Cuyahoga Valley Church Restores Hope to Slavic Village Community

Restarting the Conversation for Long-range Vision

When it comes to vision statements, many church leaders have lost interest. And for good reason–most vision statements are generic and useless. I like to say that your church really doesn’t need a vision statement, it needs a visionary state of mind. Yet, there needs to be a way to cultivate that state of mind. Your team does need some ideas on paper to become a sort of “mental charging station” for themselves and other leaders.  Think of a vivid vision statement as “base camp” for the team to assemble around, in order to take “vision casting treks” and “meaning excursions” all day long; that is the daily work of ministry.

So how do you get this vision thing right? What does success look like?  I answer the question for you in my new book God Dreams. More than that, I created a step-by-step guide for church teams.

To inspire you along the way, here is a case study from Cuyahoga Valley Church in Cleveland, OH, led by Chad Allen, Lead Pastor,  and Rick Duncan, Founding Pastor. Before we jump into their “Slavic Village Restoration” vision, let’s clarify what it is we are looking at.

First, it is a vivid description example of a long-range vision or what I call a “beyond-the-horizon” vision. Many have abandoned thinking long as discipline as a result of the constant changes of culture and technology. But for the church, there are many foundational reasons why leadership should think long-range. Here are twelve of them.

Second, it is only one fourth of what you need to have a complete visionary plan. This is the start – the long-range context to visionary plan. There are three other horizons to develop and the plan is eventually anchored in four immediate action initiatives in the next 90 days. To see the model for visionary planning check out how the Horizon Storyline works.

Cuyahoga Valley Vision: Slavic Village Restoration

Summary: In the next five years we will pursue the radical transformation of Slavic Village, one of America’s hardest-hit foreclosure markets, through a kaleidoscope of missional initiatives with the dream of a complete renovation of an entire neighborhood block.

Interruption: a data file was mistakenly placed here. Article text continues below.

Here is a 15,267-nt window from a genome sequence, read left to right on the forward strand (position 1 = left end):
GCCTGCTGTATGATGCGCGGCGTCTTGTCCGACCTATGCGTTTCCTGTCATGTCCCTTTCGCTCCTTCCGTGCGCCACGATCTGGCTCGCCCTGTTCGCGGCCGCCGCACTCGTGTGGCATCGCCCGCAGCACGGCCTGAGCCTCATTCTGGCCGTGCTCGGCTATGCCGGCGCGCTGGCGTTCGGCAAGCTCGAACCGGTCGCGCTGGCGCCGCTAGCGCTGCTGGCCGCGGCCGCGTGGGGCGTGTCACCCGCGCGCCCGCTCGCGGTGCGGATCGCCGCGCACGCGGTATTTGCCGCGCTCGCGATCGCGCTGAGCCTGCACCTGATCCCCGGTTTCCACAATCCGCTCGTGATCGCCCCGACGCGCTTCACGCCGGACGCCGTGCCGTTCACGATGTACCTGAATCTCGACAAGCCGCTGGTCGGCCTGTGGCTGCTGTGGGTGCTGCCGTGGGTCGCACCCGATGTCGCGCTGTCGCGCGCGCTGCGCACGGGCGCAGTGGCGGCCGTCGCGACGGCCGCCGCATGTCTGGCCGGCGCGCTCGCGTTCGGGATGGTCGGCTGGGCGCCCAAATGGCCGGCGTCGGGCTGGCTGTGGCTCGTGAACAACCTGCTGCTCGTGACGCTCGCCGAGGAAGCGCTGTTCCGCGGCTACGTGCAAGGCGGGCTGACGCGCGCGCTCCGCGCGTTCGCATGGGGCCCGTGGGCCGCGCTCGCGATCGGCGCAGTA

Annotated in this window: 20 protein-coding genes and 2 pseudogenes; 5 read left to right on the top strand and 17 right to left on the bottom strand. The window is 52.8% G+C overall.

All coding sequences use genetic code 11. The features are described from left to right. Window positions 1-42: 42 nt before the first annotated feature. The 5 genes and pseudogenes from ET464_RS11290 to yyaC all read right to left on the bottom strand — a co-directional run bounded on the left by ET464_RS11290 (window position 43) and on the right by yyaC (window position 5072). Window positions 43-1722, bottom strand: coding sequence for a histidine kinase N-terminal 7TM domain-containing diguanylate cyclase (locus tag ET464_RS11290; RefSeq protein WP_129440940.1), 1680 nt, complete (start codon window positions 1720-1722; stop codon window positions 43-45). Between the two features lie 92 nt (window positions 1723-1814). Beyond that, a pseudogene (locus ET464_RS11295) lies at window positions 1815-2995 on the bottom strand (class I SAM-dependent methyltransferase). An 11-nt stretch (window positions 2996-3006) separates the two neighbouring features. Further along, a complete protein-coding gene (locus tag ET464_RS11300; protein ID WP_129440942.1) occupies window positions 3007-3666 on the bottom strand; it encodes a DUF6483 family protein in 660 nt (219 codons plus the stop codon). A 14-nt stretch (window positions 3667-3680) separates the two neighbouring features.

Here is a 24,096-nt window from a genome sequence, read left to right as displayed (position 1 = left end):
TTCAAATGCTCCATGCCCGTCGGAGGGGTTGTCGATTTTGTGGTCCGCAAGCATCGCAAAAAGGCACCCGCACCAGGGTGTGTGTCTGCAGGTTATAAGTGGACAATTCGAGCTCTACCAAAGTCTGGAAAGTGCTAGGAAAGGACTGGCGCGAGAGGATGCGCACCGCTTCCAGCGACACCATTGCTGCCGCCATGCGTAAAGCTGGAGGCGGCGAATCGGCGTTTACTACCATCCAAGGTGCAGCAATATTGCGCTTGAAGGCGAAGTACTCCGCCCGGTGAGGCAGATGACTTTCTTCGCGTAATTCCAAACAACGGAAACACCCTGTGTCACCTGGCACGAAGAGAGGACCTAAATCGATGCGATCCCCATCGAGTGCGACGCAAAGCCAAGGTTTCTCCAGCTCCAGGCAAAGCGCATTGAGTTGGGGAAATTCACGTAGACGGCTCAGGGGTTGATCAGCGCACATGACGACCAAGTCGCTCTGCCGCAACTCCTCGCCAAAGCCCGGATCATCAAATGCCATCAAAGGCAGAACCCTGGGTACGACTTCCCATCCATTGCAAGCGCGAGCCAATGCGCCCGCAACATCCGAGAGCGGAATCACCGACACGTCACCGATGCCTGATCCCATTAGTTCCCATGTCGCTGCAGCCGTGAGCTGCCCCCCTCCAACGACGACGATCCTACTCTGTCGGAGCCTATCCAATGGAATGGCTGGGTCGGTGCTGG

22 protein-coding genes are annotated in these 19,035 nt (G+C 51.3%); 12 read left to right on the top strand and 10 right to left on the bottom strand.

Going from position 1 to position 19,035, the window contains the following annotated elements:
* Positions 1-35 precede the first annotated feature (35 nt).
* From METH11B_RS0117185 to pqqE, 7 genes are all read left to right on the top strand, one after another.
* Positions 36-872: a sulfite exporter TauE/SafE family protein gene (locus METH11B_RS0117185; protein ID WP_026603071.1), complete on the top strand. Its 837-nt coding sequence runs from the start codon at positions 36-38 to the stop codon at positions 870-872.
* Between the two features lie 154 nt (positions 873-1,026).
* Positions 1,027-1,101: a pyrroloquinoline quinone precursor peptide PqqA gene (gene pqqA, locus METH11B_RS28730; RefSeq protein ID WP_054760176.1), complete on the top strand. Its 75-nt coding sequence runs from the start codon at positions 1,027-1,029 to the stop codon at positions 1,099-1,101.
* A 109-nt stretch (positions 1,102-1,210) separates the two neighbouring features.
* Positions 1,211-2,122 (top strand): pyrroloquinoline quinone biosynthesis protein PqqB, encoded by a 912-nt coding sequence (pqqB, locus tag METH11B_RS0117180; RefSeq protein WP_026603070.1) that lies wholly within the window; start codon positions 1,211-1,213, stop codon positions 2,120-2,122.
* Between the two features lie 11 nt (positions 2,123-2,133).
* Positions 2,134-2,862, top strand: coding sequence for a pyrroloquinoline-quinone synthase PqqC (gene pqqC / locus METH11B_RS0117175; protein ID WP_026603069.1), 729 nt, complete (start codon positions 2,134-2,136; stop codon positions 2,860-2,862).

God is graciously allowing us to participate in His work to see a city block in a decaying community restored. Our city-block restoration vision is guided by our mission of inviting people to new life in Christ. We are motivated by the message of Isaiah 61:4: “They shall build up the ancient ruins; they shall raise up the former devastations; they shall repair the ruined cities, the devastations of many generations.”

We have adopted an urban area just north of us, Slavic Village, as a community where we want to focus our resources for restoration. In the words of Acts 1:8, it’s our Judea. Why Slavic Village? In the summer of 2007, according to RealtyTrac, Cleveland’s 44105 zip code, Slavic Village, was the hardest hit community for foreclosures in the entire United States.

We will seek a holistic approach toward restoration in Slavic Village and issue a full-court press of ministry partnerships, church planting, missional engagement, and community enrichment from tutoring kids to job training for parents to fruit-and-vegetable giveaways for all. We collaborate with many others and mobilize our people to bring stability and hope for the future for hundreds of families in the name of Christ.